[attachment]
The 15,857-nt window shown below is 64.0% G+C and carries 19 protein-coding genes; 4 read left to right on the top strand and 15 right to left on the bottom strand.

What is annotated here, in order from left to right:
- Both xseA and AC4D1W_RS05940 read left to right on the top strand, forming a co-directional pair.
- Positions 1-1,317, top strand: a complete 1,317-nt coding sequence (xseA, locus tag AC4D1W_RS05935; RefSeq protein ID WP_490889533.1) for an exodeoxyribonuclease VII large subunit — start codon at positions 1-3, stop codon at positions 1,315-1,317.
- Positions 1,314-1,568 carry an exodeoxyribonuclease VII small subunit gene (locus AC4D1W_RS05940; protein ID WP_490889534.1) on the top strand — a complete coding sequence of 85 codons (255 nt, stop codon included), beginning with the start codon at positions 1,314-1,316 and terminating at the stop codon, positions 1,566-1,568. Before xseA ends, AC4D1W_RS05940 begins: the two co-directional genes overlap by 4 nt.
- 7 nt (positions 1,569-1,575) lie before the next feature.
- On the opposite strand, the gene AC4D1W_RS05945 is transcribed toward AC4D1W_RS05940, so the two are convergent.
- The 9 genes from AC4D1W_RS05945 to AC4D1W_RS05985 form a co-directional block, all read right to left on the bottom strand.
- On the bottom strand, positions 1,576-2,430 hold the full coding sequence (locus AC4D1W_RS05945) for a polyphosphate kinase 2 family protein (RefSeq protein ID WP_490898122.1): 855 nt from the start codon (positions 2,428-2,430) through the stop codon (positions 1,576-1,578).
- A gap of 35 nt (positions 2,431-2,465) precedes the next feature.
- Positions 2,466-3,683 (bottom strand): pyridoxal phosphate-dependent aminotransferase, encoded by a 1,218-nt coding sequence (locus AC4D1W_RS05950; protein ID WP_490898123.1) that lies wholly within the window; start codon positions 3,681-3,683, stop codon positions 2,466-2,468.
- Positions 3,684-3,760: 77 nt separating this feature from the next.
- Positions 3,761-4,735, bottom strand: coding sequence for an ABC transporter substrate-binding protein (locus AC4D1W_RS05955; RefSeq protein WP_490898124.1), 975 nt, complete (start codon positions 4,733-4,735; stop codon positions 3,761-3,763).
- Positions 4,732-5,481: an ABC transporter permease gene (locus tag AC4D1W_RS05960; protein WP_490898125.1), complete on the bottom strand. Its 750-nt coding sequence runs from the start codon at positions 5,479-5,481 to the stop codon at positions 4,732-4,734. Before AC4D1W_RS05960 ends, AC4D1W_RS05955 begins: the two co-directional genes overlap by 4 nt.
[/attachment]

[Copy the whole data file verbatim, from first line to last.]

The 15,857-nt window shown below is 64.0% G+C and carries 19 protein-coding genes; 4 read left to right on the top strand and 15 right to left on the bottom strand.

What is annotated here, in order from left to right:
- Both xseA and AC4D1W_RS05940 read left to right on the top strand, forming a co-directional pair.
- Positions 1-1,317, top strand: a complete 1,317-nt coding sequence (xseA, locus tag AC4D1W_RS05935; RefSeq protein ID WP_490889533.1) for an exodeoxyribonuclease VII large subunit — start codon at positions 1-3, stop codon at positions 1,315-1,317.
- Positions 1,314-1,568 carry an exodeoxyribonuclease VII small subunit gene (locus AC4D1W_RS05940; protein ID WP_490889534.1) on the top strand — a complete coding sequence of 85 codons (255 nt, stop codon included), beginning with the start codon at positions 1,314-1,316 and terminating at the stop codon, positions 1,566-1,568. Before xseA ends, AC4D1W_RS05940 begins: the two co-directional genes overlap by 4 nt.
- 7 nt (positions 1,569-1,575) lie before the next feature.
- On the opposite strand, the gene AC4D1W_RS05945 is transcribed toward AC4D1W_RS05940, so the two are convergent.
- The 9 genes from AC4D1W_RS05945 to AC4D1W_RS05985 form a co-directional block, all read right to left on the bottom strand.
- On the bottom strand, positions 1,576-2,430 hold the full coding sequence (locus AC4D1W_RS05945) for a polyphosphate kinase 2 family protein (RefSeq protein ID WP_490898122.1): 855 nt from the start codon (positions 2,428-2,430) through the stop codon (positions 1,576-1,578).
- A gap of 35 nt (positions 2,431-2,465) precedes the next feature.
- Positions 2,466-3,683 (bottom strand): pyridoxal phosphate-dependent aminotransferase, encoded by a 1,218-nt coding sequence (locus AC4D1W_RS05950; protein ID WP_490898123.1) that lies wholly within the window; start codon positions 3,681-3,683, stop codon positions 2,466-2,468.
- Positions 3,684-3,760: 77 nt separating this feature from the next.
- Positions 3,761-4,735, bottom strand: coding sequence for an ABC transporter substrate-binding protein (locus AC4D1W_RS05955; RefSeq protein WP_490898124.1), 975 nt, complete (start codon positions 4,733-4,735; stop codon positions 3,761-3,763).
- Positions 4,732-5,481: an ABC transporter permease gene (locus tag AC4D1W_RS05960; protein WP_490898125.1), complete on the bottom strand. Its 750-nt coding sequence runs from the start codon at positions 5,479-5,481 to the stop codon at positions 4,732-4,734. Before AC4D1W_RS05960 ends, AC4D1W_RS05955 begins: the two co-directional genes overlap by 4 nt.